According to an article that was published in USA Today last year, 100,000 medical staff, including doctors, nurses, and technicians, were abusing drugs, putting patients at risk. In fact, a report suggests that 10% of all physicians develop problems with alcohol or drugs at some point in their careers. A more recent statistic puts the number of doctors who met the diagnostic criteria for substance abuse disorder from 10-15% in the USA.
Substance abuse (including prescription drugs) appears common in both genders of doctors. Several factors seem to contribute to doctors’ substance abuse. Some of them are:
- Having committed a major medical error in the previous three months
- Easy access to drugs
- A legitimate medical condition for which painkillers are needed; it then turns into a habit
- To manage stressful situations
- To deal with withdrawal symptoms, etc.
Additionally, alcohol abuse is prevalent among physicians as well. A strong correlation was observed with having committed a major medical error, the number of hours worked, marital status, children, stress, etc., and alcohol abuse. Surgeons, who endure a high degree of exhaustion and depersonalization, which happen to be key elements of burnout, were found to be more prone to alcohol abuse in a study that surveyed 7200 surgeons in the USA.
Clearly, there appears to be a problem. Doctors seem to be good at recognizing addiction issues among their patients, but not in themselves. When hooked to drugs/alcohol, they become adept at hiding their addiction from colleagues and patients. Also, owing to their medical training, physicians are able to convince themselves that they could deal with the situation.
While many doctors surveyed for the Medscape Ethics Report said they’d report a colleague if they saw a problem, some said they would want proof for the same. However, they do report colleagues and friends, for the sake of protecting them, as well as the patients, from serious harm. As one physician puts it (quoted by the Medscape report), "I've reported a friend—not a friend anymore, but I had to. They would not seek help when I spoke to them personally, and the care of patients was in serious jeopardy."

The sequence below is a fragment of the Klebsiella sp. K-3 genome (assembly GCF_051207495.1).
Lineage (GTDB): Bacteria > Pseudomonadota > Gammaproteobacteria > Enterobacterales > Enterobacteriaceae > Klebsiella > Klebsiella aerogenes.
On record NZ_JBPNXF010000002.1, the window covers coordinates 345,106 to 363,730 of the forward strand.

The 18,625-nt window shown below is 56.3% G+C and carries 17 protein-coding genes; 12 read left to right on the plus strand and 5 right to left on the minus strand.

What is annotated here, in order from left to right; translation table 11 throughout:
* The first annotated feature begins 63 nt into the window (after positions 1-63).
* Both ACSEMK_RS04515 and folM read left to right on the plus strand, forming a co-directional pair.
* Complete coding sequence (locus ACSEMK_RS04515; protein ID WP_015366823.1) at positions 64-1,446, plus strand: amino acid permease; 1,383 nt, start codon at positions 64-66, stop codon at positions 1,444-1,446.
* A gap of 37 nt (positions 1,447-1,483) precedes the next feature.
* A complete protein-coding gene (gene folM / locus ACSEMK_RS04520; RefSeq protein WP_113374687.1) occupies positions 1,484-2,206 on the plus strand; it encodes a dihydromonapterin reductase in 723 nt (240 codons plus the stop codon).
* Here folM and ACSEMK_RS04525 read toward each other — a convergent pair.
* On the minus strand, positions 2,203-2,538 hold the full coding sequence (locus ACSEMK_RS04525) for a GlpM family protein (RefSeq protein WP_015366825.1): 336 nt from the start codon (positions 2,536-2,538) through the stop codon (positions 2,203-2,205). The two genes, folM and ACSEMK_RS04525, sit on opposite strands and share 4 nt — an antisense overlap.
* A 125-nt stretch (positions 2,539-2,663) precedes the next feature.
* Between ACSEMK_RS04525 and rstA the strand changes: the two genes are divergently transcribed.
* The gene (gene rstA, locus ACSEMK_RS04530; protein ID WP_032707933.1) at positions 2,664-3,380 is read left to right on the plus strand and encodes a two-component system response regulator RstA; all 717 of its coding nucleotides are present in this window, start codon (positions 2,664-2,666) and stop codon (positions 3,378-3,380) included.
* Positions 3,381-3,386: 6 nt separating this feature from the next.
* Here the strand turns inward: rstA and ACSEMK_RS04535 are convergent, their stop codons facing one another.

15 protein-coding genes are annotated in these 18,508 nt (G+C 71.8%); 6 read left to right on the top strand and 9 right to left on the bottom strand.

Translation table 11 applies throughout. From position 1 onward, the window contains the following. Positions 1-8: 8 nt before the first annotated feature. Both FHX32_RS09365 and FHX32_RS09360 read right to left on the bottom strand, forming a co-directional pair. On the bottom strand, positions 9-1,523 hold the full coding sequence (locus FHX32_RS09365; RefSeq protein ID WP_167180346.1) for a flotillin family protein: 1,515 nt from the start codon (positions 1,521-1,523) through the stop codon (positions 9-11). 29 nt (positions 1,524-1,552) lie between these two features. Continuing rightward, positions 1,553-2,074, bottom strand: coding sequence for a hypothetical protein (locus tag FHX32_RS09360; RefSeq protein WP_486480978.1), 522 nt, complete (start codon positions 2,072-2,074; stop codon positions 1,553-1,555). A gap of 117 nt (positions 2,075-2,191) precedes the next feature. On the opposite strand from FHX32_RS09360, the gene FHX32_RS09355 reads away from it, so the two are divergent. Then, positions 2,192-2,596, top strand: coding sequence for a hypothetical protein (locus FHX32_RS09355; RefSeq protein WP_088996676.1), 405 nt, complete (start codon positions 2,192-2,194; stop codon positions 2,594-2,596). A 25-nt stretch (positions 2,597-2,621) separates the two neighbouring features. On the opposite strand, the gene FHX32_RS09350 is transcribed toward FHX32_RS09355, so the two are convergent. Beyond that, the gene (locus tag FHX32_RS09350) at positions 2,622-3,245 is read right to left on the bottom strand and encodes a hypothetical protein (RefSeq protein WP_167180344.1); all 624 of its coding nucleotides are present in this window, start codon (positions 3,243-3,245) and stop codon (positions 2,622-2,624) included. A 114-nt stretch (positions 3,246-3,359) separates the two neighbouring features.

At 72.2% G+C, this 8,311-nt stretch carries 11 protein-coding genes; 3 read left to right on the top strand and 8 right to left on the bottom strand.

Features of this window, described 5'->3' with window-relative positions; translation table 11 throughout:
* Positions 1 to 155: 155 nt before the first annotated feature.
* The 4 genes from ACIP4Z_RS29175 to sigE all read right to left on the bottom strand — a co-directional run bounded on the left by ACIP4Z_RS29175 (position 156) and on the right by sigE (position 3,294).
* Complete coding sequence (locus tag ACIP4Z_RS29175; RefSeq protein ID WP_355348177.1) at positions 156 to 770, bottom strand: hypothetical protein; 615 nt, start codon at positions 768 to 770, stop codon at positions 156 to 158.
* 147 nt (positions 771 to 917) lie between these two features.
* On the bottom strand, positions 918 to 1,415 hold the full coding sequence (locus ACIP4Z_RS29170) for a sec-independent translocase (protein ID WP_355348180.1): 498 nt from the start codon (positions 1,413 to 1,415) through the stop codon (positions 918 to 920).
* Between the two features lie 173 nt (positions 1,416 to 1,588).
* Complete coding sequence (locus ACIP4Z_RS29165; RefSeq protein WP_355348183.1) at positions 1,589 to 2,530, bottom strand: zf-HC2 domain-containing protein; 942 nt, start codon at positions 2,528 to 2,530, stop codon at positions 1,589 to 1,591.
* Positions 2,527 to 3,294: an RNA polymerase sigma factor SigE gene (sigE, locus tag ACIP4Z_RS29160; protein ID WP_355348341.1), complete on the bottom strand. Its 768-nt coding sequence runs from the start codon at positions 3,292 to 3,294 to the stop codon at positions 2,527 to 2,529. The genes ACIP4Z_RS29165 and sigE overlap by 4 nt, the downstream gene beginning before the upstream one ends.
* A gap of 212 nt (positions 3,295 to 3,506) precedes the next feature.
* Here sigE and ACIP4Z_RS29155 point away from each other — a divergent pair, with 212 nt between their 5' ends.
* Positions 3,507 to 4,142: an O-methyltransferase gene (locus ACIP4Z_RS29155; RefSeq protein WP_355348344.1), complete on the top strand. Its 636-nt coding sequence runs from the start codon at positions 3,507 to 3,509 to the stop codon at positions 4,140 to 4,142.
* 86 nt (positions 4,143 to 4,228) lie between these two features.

The interaction between a doctor and a patient could also help bring attention to abuse issues in the doctor. Because patients suffer the consequences of a doctor’s addiction the most, vigilance on their part helps greatly. Warning signs for addiction problems could be when a physician:
- Slurs his/her words
- Gets annoyed/irritated easily
- Becomes emotional
- Is forgetful (beyond reasonable)
- Lacks coordination
- Looks untidy or messy
Whether the abuse is self-reported or brought to attention by others, if diagnosed and treated, 80% of the affected physicians are able to recover from the substance abuse disorder, which is an exceptionally good outcome.
The Medscape report states, “Most states have physician health programs that enable doctors to seek confidential treatment and monitoring without disclosing their problem to a medical board. Physicians who participate in these programs have a higher recovery rate than the general population.”
Physicians are bound by oath to care for their patients. However, they are also vulnerable to the same pressures and stresses as ordinary human beings. Early identification and treatment of substance abuse in doctors will pave the way for their healing so that they can heal others.
Written by Mangala Sarkar Ph.D.
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Reese, Shelly, Disclosures in Medscape Ethics Report, Drug and Alcohol Abuse: Why Doctors Become Hooked. Retrieved May 19, 2015, from http://www.medscape.com/viewarticle/843758